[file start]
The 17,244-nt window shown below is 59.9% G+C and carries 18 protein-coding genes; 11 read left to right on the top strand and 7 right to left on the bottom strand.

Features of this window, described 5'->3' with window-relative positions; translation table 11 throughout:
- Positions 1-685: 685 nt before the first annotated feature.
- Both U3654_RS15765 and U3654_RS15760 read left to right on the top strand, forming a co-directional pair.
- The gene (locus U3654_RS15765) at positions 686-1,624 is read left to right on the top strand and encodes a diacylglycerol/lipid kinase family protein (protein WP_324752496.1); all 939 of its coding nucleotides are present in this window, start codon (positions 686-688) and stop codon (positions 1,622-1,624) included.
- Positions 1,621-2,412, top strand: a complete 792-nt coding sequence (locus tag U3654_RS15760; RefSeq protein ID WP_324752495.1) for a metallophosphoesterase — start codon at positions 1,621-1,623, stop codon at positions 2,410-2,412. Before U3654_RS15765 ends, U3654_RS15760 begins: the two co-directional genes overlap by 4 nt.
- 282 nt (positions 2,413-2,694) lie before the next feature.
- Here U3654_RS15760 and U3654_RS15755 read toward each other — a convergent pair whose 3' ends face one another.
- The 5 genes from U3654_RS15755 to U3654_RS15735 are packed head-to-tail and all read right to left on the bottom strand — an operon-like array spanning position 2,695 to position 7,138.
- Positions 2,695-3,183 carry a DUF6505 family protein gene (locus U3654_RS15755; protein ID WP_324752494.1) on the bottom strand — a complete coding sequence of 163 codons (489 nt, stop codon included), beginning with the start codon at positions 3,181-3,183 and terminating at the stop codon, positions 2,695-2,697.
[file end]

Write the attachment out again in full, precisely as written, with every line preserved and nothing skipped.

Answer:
The 17,244-nt window shown below is 59.9% G+C and carries 18 protein-coding genes; 11 read left to right on the top strand and 7 right to left on the bottom strand.

Features of this window, described 5'->3' with window-relative positions; translation table 11 throughout:
- Positions 1-685: 685 nt before the first annotated feature.
- Both U3654_RS15765 and U3654_RS15760 read left to right on the top strand, forming a co-directional pair.
- The gene (locus U3654_RS15765) at positions 686-1,624 is read left to right on the top strand and encodes a diacylglycerol/lipid kinase family protein (protein WP_324752496.1); all 939 of its coding nucleotides are present in this window, start codon (positions 686-688) and stop codon (positions 1,622-1,624) included.
- Positions 1,621-2,412, top strand: a complete 792-nt coding sequence (locus tag U3654_RS15760; RefSeq protein ID WP_324752495.1) for a metallophosphoesterase — start codon at positions 1,621-1,623, stop codon at positions 2,410-2,412. Before U3654_RS15765 ends, U3654_RS15760 begins: the two co-directional genes overlap by 4 nt.
- 282 nt (positions 2,413-2,694) lie before the next feature.
- Here U3654_RS15760 and U3654_RS15755 read toward each other — a convergent pair whose 3' ends face one another.
- The 5 genes from U3654_RS15755 to U3654_RS15735 are packed head-to-tail and all read right to left on the bottom strand — an operon-like array spanning position 2,695 to position 7,138.
- Positions 2,695-3,183 carry a DUF6505 family protein gene (locus U3654_RS15755; protein ID WP_324752494.1) on the bottom strand — a complete coding sequence of 163 codons (489 nt, stop codon included), beginning with the start codon at positions 3,181-3,183 and terminating at the stop codon, positions 2,695-2,697.